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Walmart bans violent video game ads — but will still sell guns

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America’s largest retailer has refused to stop selling guns after the latest massacre at one of their stores — but will limit ads for video games.

Walmart has been pressured to stop selling firearms, including in a public letter to CEO Doug McMillon by New York Times columnist Andrew Ross Sorkin.

“You, singularly, have a greater chance to use your role as the chief executive of the country’s largest retailer and largest seller of guns — with greater sway over the entire ecosystem that controls gun sales in the United States than any other individual in corporate America,” the open letter read. “What happened over the weekend was not your fault — but it is your moral responsibility to see that it stops.”

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“The 22 people who died in your store this past weekend deserve more than words of consolation to their families. They deserve a leader who is going to work to make sure it never happens again,” the letter concluded.

But Walmart is instead cracking down on video games — despite the fact there is no evidence they have anything to do with mass shootings.

“Walmart stores are reportedly removing ‘signing and displays referencing violence,’ including signage and playable demos for video games, following recent shootings at two of its stores,” Vice reported.

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Dr. Anthony Fauci given Secret Service protection after threats and ‘fervent admirers’

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Dr. Anthony Fauci was nothing more than a run-of-the-mill infectious-diseases expert at the National Institute of Health until the coronavirus hit and he was brought into the task force. Now he's getting threats against his life.

Americans might be dodging the contagious COVID-19 but Dr. Fauci is facing an additional threat, the Washington Post reported Wednesday. As a result, he's been giving security protection while he's trying to save lives.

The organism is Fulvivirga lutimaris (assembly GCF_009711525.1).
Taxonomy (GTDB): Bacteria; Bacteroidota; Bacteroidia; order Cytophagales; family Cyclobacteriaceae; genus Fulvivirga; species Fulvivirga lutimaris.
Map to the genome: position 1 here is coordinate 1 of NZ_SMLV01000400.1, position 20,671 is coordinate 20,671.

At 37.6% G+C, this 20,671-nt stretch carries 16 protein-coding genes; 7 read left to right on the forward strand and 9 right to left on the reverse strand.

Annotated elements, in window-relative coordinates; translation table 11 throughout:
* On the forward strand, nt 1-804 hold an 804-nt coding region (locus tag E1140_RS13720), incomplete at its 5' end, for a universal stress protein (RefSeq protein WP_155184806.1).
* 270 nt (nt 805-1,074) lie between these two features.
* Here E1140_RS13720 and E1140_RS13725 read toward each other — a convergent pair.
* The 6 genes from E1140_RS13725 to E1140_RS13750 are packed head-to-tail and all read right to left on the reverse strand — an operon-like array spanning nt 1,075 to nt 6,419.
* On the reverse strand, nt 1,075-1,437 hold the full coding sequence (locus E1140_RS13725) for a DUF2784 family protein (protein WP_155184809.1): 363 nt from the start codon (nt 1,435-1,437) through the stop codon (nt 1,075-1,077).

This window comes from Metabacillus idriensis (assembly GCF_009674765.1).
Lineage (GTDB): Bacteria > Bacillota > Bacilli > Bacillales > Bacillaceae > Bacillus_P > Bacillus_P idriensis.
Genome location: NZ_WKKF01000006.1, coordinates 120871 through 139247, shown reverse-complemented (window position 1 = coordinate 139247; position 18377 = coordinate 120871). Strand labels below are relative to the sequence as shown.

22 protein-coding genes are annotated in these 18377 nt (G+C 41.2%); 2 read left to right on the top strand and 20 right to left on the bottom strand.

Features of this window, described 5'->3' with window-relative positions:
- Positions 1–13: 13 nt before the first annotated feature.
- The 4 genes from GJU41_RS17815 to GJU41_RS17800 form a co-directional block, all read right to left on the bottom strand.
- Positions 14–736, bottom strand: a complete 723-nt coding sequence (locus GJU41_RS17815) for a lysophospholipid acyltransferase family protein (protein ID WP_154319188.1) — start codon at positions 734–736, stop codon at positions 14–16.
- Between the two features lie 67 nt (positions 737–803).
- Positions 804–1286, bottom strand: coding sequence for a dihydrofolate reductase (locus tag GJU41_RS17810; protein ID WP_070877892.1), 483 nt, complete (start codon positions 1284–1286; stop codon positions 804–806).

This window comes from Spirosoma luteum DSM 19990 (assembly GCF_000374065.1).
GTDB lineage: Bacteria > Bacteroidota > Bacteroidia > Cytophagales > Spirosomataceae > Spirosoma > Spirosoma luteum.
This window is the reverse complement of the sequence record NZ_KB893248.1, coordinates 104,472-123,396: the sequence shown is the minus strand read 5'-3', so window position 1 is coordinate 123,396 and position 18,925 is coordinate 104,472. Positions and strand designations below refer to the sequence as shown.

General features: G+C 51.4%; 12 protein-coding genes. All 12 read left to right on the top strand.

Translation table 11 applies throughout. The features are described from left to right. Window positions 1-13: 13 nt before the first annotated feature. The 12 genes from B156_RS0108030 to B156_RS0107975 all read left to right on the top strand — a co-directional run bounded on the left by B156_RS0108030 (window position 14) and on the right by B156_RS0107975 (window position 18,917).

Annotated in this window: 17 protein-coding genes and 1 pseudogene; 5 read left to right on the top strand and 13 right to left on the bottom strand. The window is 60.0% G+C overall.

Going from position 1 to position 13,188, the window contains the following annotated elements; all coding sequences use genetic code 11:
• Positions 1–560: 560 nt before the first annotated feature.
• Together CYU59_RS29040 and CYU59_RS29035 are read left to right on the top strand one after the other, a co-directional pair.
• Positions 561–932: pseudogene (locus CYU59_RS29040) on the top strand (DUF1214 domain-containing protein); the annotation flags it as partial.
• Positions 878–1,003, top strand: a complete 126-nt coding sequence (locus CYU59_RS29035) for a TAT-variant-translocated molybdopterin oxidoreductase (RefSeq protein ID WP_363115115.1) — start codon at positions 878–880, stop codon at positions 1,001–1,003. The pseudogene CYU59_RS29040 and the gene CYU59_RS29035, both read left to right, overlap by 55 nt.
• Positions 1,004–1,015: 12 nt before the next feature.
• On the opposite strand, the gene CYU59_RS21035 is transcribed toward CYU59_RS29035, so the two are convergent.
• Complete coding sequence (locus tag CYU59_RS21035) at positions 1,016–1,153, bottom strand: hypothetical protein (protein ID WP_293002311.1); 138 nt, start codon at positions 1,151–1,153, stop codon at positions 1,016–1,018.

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Trump blows up at Fox News reporter for asking him about disbanding pandemic team

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On Wednesday, President Donald Trump lost his temper at a coronavirus press briefing when Fox News correspondent John Roberts asked him about his administration disbanding the pandemic response team.

"We didn't do that. That turned out to be a false story," said Trump. (It is not a false story.) "Now you're starting to go — are you working for CNN?"

"I'm pointing out what they have said and what you have said, that's all," said Roberts.

"Fox isn't so easy either, don't kid yourself," whined Trump. "Look, John, let me tell you something. You know that's a false story. What you just said is a false story, this doctor knows it better than anybody ... you shouldn't be repeating a story that you know is false."

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More than 1 in 5 ventilators in federal government stockpile is holding for emergencies don’t work

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As the coronavirus is raging through the United States, President Donald Trump has begun releasing personal protective equipment from federal stockpiles as well as much-needed ventilators. Unfortunately, however, one in five ventilators from the government don't work.

The New York Times reported Wednesday that there are 10,000 ventilators that the government is holding back for the next wave of the emergency.

"But what federal officials have neglected to mention is that more than 2,000 of the lifesaving devices are unavailable after the contract to maintain the government’s stockpile lapsed late last summer, and a contracting dispute meant that a new firm did not begin its work until late January. By then, the coronavirus crisis was already underway."

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